A noble classic or two, and lot more overdogs for Week 3.
We seem to be synced up with the schedule-keepers at the NCAA football websites now, so we’re declaring victory in that little battle and moving on.
This weekend kicks off early for the TOC faithful, as two of our own will own Friday evening. More on that exciting development below. Florida State will also be at Louisville, Seminoles giving 2.5.
In miscellaneous weird updates, the SEC has ordered Georgia and Tennessee to cancel out-year dates with Oklahoma because two of them would fall after OU’s move to the SEC, which has been settled as occurring in 2025. This sounds on its face like prissy nonsense, but it probably has some parsable justification. It feels like something you could only get briefed on by being held hostage in a small, airless meeting room at a busy airport though, so we’ll pass.
Well, we were prepared for the sports information warriors to decide that week 1 actually encompassed everything from week 0.5 to Labor Day Monday, and this week is really week 2, and it’s a good thing we were so prepared. Otherwise, on discovering that, sure enough, Labor Day weekend has been re-labeled as week 1, we wouldn’t have had our Back-Up Plan in place.
But we did, it was, and we now introduce to you Week 2.1: The Galaxy Strikes Back. All the excitement of the Week 2 Phantom Menace, but none of the same games.
What we weren’t prepared for was some way to work in the passing of the late Queen. So we will merely mention it, as we have elsewhere, and add our condolences and a heartfelt R.I.P.
Friday night sees some matches that will probably be enjoyable, with Louisville on an out-of-conference toot at Central Florida (-5.5), followed by Boise State donating 17 at New Mexico.
[The fervent hope was to get this posted without a power outage, but that hope is moot now. The trons are flowing again, however, and we’ve just been able to verify that Oklahoma State seems to be having no difficulty with Central Michigan — though we haven’t seen a lick of the game. 108F, in case you were wondering. – J.E.]
Week 2 this year is, of course, awash in mismatches, it being Throw-away time on the calendars of the upper percentiles as they prepare for their conference contests a few weeks hence. The entertainment factor could be (a) high, or (b) low, depending on how you like your football. We like to see our teams win, and otherwise to throw popcorn and make with the witticisms as basically any old game swims into our ken. So Labor Day’s 4-day gridiron marathon is made to order.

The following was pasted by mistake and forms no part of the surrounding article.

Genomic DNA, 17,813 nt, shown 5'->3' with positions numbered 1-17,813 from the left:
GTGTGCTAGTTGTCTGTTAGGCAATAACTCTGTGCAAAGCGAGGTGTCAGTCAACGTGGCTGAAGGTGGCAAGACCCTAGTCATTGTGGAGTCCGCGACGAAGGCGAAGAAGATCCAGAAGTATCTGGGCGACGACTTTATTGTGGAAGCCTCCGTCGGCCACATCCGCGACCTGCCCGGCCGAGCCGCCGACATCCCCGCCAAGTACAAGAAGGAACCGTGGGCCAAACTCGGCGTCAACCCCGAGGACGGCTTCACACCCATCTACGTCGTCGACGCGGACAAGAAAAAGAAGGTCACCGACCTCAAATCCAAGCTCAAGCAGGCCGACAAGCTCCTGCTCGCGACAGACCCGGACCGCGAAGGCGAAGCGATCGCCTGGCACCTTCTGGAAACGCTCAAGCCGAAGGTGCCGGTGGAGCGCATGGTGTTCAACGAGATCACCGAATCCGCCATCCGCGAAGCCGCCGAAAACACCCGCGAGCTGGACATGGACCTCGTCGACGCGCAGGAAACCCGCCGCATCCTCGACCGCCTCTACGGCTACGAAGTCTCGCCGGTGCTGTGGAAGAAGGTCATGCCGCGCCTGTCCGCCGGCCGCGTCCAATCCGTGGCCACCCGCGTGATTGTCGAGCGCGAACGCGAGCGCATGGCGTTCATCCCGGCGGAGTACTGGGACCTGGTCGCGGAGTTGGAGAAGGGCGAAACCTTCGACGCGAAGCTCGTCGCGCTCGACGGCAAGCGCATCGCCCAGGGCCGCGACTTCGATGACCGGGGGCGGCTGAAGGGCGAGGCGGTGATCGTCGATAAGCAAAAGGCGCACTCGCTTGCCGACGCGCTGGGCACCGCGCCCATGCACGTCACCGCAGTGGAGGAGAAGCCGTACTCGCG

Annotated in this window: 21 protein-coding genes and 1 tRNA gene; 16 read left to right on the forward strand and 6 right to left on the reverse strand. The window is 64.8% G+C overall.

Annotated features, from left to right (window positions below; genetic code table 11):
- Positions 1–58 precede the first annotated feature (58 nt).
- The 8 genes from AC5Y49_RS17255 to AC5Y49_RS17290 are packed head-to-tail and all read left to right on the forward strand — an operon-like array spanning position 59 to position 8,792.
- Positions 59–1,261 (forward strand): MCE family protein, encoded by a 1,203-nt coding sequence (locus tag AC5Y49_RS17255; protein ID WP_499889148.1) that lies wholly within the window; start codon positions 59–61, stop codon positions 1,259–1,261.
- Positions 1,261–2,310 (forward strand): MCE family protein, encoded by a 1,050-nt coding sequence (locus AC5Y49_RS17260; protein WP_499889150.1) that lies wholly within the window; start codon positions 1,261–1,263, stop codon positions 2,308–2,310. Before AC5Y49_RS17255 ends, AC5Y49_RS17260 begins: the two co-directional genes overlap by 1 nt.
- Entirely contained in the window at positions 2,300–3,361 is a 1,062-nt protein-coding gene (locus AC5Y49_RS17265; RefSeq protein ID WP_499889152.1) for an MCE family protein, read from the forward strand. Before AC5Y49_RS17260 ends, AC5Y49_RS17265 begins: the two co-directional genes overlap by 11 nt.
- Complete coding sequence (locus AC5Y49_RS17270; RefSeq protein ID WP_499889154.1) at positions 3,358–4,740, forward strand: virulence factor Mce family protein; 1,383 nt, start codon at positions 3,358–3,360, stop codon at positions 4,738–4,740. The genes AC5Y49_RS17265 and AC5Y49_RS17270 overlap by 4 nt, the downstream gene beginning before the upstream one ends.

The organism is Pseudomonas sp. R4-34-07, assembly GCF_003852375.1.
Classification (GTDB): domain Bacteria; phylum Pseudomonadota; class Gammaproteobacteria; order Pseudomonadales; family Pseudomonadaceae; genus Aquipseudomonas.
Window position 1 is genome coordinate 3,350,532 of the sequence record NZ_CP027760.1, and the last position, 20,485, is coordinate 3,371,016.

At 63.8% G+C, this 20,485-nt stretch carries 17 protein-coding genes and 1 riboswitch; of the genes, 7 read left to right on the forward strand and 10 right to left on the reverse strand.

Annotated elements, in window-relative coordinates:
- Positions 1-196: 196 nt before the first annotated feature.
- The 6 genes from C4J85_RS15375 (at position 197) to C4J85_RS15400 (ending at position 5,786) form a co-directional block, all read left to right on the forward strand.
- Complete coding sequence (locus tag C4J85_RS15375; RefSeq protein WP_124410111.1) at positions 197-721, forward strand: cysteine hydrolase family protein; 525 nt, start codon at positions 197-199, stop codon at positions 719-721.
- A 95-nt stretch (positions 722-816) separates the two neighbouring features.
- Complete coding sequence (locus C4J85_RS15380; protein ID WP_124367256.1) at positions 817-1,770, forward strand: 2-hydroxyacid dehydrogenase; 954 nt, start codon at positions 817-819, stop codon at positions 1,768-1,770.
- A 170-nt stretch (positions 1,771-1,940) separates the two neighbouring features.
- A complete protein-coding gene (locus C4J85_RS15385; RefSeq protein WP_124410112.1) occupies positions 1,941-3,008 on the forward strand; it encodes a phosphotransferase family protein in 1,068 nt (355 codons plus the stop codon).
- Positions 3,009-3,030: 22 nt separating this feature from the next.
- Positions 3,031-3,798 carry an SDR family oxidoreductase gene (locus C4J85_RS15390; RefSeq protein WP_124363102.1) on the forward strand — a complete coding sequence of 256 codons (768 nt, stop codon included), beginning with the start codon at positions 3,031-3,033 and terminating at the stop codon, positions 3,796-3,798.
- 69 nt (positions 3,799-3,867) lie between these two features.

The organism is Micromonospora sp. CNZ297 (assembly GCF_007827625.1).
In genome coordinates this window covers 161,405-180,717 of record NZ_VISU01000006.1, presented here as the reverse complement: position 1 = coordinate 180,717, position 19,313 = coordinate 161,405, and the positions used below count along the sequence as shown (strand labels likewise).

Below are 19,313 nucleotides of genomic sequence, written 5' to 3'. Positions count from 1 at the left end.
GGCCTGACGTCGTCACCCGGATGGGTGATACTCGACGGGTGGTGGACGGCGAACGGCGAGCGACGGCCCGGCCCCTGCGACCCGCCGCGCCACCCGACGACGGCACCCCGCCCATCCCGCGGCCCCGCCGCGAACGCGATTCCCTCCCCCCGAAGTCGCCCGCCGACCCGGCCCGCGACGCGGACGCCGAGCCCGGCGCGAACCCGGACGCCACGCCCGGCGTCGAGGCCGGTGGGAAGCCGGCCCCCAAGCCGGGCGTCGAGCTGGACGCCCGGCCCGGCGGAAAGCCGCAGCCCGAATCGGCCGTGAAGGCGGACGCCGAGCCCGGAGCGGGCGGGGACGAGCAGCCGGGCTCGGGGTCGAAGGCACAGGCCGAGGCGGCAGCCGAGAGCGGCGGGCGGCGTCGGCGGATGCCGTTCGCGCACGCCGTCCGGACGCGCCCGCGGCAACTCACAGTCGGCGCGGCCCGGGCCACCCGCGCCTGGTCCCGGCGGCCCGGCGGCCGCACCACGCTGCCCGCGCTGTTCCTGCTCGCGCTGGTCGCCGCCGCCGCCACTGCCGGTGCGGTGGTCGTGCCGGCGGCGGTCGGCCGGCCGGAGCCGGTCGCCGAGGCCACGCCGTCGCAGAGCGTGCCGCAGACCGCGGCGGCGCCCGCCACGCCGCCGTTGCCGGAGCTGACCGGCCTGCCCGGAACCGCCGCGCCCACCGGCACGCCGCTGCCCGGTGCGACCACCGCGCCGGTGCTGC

We neglected to culturally enrich the football commentary last week with the reconstructed image of Greek philosopher Aristotle as an offensive lineman, and will repair that deficiency forthwith.
A blessing to cherish and tend – and a future that depends on it.
Most years now, one of the things I do for the major holidays is look at what I wrote the year before to see how it has held up.
Doing that in 2021 took me back to this post for 2020. Surprisingly, perhaps, it wasn’t about the pandemic or the lockdowns, at least not in any direct or explicit way. It was about something that was getting almost no attention at the time: the 400th anniversary of the Pilgrims’ arrival in the Mayflower at Plymouth Rock.
A Tyler O’Neil article at PJ Media was a pretext for writing about something I was already concerned with. He highlighted an exceptionally important concept from the Mayflower Compact executed by the arriving settlers: the idea of a “Civil Body Politic.” America’s connection with that concept is unique, historic, and essential, as in, going to our essence as a nation. Continue reading “Thanksgiving 2021: America’s mightiest blessing”
his will be a quick update tonight, with less of the usual analysis, because I just don’t have time.
I have no doubt that ISIS is behind the recent attacks that have been spreading out around the Syria/Iraq theater. ISIS has claimed responsibility for all of them, and it is credible that ISIS is behind them (although they are being executed through ISIS affiliates in each local area. The core leadership of ISIS doesn’t have to be involved in planning or managing each attack, and I assume unless it’s proven otherwise that it is not).